3D Graphics using a Custom Animation Framework and the Three.js Graphics Library
3D Merge Sort Animation
Press "Restart" to sort a new random Array
Merge Sort Algorithm
The Merge Sort algorithm is one of the most basic "Divide-and-Conquer" algorithms. The input array is first divided in half, so for this 10-element array, each half has 5 elements. Then the 5-element sections are divided into a 3-element and 2-element section. The 3-element sections are divided into a 2-element and a 1-element section. Then even the 2-element sections are divided into 2 1-element sections.
Next comes the "Merging", where all these smaller divisions are progressively merged together, so that the smaller elements are placed in front of the larger elements. Essentially, two sections to be merged are "zippered" together, to form a combined sorted section. In this animation, you will see that first, elements #1 and #2 are merged, then this is merged with element #3. Next, elements #4 and #5 are merged, so that now we have 2 sorted sections: elements #1 through #3 sorted, and elements #4 through #5 sorted. Then, these two sections (#1 - #3) and (#4 - #5) are merged.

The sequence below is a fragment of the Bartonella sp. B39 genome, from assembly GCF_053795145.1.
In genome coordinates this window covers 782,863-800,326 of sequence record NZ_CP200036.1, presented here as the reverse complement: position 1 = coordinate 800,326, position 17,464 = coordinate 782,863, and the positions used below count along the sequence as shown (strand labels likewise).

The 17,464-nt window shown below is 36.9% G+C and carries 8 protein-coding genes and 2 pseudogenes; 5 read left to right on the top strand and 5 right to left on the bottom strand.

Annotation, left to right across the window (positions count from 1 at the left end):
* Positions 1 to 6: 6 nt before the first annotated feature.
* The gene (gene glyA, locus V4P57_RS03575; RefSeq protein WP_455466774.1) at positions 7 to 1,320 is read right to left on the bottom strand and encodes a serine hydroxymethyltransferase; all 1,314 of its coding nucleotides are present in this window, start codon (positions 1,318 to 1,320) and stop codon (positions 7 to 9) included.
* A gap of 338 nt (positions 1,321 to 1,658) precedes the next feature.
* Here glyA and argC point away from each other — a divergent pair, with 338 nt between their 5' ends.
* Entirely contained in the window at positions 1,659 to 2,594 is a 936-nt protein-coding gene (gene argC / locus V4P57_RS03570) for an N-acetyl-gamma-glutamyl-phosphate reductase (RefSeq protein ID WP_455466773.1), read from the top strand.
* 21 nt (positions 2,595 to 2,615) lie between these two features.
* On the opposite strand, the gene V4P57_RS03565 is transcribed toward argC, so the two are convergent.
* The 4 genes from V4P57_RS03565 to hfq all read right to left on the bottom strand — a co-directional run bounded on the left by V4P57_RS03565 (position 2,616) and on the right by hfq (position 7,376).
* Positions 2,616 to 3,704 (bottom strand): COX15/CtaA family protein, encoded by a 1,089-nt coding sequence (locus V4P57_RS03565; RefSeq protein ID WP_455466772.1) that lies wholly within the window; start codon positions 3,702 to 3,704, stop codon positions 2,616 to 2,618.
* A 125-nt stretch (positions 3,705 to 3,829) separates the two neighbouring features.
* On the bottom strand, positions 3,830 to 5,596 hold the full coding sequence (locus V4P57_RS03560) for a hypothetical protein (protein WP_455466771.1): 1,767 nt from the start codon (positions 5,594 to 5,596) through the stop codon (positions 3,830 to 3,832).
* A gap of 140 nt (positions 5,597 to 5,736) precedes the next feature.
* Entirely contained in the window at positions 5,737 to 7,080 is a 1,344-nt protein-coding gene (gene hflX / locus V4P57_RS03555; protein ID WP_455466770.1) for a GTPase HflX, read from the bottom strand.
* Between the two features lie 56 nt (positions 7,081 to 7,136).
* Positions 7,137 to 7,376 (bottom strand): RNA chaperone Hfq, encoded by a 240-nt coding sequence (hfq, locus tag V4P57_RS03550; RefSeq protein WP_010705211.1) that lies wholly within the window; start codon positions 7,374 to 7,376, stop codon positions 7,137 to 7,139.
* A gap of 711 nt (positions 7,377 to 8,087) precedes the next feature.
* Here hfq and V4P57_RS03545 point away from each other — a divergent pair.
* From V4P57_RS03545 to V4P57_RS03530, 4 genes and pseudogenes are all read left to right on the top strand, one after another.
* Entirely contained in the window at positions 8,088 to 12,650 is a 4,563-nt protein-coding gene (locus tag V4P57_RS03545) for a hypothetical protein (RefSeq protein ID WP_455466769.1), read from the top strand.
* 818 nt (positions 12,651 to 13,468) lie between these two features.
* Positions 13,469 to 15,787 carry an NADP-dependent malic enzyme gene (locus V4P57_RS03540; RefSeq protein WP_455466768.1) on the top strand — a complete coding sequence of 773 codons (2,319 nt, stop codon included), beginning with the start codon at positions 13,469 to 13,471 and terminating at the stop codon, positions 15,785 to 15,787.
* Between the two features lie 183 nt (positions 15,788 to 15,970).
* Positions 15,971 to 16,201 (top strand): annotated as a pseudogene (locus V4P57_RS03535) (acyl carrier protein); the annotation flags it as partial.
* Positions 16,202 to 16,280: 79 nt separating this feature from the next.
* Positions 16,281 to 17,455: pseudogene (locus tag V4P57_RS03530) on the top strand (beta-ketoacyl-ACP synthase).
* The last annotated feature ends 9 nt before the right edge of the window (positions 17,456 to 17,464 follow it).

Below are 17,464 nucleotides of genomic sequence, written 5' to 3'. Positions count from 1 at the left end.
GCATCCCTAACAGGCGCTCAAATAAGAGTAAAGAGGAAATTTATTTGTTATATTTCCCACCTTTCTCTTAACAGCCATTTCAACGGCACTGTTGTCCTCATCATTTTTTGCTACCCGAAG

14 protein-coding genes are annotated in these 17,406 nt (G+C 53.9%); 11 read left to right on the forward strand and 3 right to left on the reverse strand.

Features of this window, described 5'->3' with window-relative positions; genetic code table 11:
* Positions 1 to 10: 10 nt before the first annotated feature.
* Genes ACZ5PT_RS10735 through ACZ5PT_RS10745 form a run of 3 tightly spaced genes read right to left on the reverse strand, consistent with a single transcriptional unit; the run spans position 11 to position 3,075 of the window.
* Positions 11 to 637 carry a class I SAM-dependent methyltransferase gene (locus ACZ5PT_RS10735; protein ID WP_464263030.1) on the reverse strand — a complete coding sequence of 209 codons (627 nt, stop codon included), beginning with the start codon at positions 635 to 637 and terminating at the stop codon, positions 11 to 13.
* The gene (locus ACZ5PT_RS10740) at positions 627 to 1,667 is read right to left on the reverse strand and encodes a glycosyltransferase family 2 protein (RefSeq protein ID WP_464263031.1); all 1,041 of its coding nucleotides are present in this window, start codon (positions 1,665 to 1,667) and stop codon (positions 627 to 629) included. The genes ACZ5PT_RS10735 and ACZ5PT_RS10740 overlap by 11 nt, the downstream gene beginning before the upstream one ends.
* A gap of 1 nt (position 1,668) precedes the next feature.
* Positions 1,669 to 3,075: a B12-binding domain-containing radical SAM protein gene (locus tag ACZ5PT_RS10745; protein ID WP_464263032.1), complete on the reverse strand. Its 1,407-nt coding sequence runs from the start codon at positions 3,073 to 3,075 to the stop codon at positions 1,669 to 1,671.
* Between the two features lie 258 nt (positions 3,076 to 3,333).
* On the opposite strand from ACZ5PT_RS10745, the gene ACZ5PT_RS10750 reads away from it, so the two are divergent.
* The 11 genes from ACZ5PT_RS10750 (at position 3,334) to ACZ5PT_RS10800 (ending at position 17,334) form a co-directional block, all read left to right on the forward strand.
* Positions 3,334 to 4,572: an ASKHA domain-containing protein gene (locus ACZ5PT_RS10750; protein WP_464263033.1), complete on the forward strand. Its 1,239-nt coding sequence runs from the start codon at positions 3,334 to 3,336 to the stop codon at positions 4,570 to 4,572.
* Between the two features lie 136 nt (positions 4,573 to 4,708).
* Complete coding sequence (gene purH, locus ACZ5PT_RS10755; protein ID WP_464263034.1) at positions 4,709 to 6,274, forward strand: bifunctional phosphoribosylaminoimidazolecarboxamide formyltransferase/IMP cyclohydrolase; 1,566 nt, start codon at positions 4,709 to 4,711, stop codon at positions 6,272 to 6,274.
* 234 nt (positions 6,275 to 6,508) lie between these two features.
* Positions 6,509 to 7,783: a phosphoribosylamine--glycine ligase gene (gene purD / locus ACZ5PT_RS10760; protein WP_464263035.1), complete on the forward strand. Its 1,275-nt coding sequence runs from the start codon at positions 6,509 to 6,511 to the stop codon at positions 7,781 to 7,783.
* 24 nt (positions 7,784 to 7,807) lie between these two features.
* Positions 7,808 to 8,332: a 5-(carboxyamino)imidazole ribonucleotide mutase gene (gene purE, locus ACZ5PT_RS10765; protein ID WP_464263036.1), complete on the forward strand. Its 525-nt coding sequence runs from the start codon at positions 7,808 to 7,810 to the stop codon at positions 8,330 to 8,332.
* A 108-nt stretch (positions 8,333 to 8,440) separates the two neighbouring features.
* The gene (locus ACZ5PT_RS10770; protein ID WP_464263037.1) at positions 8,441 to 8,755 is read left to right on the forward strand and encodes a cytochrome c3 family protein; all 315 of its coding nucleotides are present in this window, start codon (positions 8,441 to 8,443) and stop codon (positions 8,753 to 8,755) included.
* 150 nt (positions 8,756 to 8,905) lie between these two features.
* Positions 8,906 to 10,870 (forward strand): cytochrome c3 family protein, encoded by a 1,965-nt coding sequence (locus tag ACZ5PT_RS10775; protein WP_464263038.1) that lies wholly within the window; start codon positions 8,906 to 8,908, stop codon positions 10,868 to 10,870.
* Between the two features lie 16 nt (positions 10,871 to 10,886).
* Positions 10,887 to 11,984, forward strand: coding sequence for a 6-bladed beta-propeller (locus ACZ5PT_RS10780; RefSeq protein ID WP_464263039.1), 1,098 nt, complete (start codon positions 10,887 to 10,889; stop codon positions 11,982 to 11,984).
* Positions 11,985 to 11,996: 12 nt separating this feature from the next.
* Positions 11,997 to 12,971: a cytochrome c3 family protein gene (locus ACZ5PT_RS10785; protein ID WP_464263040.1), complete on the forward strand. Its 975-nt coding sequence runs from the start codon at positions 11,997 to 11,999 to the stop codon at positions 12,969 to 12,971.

This exact process is repeated for the second half (elements #6 - #10) of the array. So before the final merge, we have 2 sections (#1 - #5), and (#6 - #10), which are each independently sorted. Finally, these two sections are merged, which results in a fully sorted array. Please click the "Restart" button, to see for yourself that the final step is the merging of these two sorted sections. The entire animation for sorting 10 elements takes less than 30 seconds.
Choosing reasonable values for the options to the Camera can be a hit-and-miss process. Then if you want to change the Camera options after you have created the drawing, you must call several methods such as camera.position.set, camera.lookAt, and camera.updateProjectionMatrix.